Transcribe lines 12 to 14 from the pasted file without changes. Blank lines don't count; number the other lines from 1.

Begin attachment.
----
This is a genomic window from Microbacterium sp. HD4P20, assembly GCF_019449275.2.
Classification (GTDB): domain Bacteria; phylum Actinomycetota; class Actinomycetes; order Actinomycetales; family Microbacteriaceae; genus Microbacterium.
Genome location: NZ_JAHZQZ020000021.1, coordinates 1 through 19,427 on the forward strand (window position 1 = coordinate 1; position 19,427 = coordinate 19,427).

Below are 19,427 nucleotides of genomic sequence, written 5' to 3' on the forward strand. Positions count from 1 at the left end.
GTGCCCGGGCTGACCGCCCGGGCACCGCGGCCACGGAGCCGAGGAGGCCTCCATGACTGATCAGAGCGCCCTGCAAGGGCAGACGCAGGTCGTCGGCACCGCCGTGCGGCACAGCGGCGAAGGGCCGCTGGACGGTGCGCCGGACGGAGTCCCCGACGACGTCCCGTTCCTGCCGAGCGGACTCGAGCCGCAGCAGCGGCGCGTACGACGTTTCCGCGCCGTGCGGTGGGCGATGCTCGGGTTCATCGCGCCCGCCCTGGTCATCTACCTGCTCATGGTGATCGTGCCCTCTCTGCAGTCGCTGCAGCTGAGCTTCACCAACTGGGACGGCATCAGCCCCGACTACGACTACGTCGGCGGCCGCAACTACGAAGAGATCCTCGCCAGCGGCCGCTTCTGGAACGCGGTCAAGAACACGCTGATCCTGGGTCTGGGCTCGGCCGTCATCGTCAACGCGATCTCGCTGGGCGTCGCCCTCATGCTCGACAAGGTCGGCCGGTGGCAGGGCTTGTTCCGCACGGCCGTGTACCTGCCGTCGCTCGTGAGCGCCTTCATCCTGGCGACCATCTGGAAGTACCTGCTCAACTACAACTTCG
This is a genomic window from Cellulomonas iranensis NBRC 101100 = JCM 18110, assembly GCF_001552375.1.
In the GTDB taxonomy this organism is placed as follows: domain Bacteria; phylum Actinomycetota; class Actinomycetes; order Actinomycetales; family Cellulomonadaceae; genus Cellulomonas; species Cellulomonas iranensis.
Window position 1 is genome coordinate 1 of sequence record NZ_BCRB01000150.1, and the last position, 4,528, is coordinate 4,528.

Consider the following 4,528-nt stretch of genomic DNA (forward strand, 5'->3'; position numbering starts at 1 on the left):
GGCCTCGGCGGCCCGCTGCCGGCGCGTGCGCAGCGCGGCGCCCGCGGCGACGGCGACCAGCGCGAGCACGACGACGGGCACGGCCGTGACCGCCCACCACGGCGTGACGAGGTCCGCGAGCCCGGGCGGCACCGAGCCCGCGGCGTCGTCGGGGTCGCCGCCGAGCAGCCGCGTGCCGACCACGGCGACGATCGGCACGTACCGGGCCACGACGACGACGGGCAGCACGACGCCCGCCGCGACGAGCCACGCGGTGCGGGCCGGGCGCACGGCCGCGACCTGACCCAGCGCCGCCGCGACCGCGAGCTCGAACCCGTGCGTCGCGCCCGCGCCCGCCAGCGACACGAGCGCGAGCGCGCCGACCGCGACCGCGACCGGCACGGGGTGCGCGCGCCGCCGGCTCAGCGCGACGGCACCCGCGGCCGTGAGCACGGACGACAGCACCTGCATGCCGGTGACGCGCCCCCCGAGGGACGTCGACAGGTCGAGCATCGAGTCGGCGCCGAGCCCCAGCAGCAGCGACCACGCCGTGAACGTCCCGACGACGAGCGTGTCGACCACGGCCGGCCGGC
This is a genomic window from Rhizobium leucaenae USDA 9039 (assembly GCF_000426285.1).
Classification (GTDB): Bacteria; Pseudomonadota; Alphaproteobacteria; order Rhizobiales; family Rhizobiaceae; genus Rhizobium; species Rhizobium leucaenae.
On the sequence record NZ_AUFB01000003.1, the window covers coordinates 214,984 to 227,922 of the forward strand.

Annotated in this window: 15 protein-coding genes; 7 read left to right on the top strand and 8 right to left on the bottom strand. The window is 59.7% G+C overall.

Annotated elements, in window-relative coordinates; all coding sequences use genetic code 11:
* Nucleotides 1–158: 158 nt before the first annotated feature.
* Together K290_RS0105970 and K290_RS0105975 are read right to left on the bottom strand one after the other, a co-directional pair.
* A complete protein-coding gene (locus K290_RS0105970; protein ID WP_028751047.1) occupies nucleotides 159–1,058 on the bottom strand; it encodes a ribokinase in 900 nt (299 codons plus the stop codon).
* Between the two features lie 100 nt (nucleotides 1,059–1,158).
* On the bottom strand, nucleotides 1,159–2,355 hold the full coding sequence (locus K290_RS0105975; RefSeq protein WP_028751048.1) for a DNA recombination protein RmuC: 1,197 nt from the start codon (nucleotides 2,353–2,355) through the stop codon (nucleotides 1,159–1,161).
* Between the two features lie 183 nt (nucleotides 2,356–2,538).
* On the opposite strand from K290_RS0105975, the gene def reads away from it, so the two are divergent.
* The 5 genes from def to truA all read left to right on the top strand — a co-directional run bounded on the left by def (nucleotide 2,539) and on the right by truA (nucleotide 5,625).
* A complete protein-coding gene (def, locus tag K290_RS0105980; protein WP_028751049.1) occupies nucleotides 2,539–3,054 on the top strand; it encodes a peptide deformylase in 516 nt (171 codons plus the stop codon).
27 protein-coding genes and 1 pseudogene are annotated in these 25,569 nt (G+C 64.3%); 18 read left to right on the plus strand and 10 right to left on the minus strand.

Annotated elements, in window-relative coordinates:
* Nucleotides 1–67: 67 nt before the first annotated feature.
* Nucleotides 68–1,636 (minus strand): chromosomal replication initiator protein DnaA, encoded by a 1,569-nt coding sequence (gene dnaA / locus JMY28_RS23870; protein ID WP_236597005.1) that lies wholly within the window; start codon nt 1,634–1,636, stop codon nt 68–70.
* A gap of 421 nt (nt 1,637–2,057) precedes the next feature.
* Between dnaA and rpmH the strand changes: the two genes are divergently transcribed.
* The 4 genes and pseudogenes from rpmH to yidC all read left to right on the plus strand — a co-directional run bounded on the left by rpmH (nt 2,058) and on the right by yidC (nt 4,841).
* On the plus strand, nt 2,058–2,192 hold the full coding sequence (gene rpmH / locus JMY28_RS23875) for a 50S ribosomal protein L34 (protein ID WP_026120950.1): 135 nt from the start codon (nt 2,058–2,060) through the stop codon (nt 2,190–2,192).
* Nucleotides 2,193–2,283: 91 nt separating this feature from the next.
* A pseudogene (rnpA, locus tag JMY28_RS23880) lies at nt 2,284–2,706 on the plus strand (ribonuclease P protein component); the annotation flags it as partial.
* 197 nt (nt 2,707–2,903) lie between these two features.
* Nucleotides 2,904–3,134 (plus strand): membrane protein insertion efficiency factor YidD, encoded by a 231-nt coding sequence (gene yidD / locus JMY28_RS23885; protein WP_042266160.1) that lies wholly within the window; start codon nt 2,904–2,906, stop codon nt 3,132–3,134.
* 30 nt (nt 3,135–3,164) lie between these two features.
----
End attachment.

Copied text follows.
Classification (GTDB): Bacteria; Pseudomonadota; Alphaproteobacteria; order Rhizobiales; family Rhizobiaceae; genus Rhizobium; species Rhizobium leucaenae.
On the sequence record NZ_AUFB01000003.1, the window covers coordinates 214,984 to 227,922 of the forward strand.

Annotated in this window: 15 protein-coding genes; 7 read left to right on the top strand and 8 right to left on the bottom strand. The window is 59.7% G+C overall.